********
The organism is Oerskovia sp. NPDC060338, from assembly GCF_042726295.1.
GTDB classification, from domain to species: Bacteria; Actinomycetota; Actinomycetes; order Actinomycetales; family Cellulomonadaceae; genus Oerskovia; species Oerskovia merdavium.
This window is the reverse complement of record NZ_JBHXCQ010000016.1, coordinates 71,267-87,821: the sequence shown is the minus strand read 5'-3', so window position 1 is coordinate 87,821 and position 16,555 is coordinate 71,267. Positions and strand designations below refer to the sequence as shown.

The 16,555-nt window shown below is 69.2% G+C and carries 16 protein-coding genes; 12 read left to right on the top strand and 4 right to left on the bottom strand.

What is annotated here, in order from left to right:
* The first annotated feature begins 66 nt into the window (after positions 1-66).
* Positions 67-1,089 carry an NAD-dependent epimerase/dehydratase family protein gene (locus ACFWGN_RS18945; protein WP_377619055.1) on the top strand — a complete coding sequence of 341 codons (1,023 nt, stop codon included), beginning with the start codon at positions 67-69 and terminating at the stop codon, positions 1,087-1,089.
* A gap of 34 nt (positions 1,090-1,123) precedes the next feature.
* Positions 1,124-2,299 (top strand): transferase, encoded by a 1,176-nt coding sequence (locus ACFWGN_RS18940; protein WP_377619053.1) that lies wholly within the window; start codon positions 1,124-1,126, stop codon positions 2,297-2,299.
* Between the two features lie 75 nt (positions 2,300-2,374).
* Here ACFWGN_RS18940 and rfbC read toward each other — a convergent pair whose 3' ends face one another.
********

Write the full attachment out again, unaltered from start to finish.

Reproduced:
The organism is Oerskovia sp. NPDC060338, from assembly GCF_042726295.1.
GTDB classification, from domain to species: Bacteria; Actinomycetota; Actinomycetes; order Actinomycetales; family Cellulomonadaceae; genus Oerskovia; species Oerskovia merdavium.
This window is the reverse complement of record NZ_JBHXCQ010000016.1, coordinates 71,267-87,821: the sequence shown is the minus strand read 5'-3', so window position 1 is coordinate 87,821 and position 16,555 is coordinate 71,267. Positions and strand designations below refer to the sequence as shown.

The 16,555-nt window shown below is 69.2% G+C and carries 16 protein-coding genes; 12 read left to right on the top strand and 4 right to left on the bottom strand.

What is annotated here, in order from left to right:
* The first annotated feature begins 66 nt into the window (after positions 1-66).
* Positions 67-1,089 carry an NAD-dependent epimerase/dehydratase family protein gene (locus ACFWGN_RS18945; protein WP_377619055.1) on the top strand — a complete coding sequence of 341 codons (1,023 nt, stop codon included), beginning with the start codon at positions 67-69 and terminating at the stop codon, positions 1,087-1,089.
* A gap of 34 nt (positions 1,090-1,123) precedes the next feature.
* Positions 1,124-2,299 (top strand): transferase, encoded by a 1,176-nt coding sequence (locus ACFWGN_RS18940; protein WP_377619053.1) that lies wholly within the window; start codon positions 1,124-1,126, stop codon positions 2,297-2,299.
* Between the two features lie 75 nt (positions 2,300-2,374).
* Here ACFWGN_RS18940 and rfbC read toward each other — a convergent pair whose 3' ends face one another.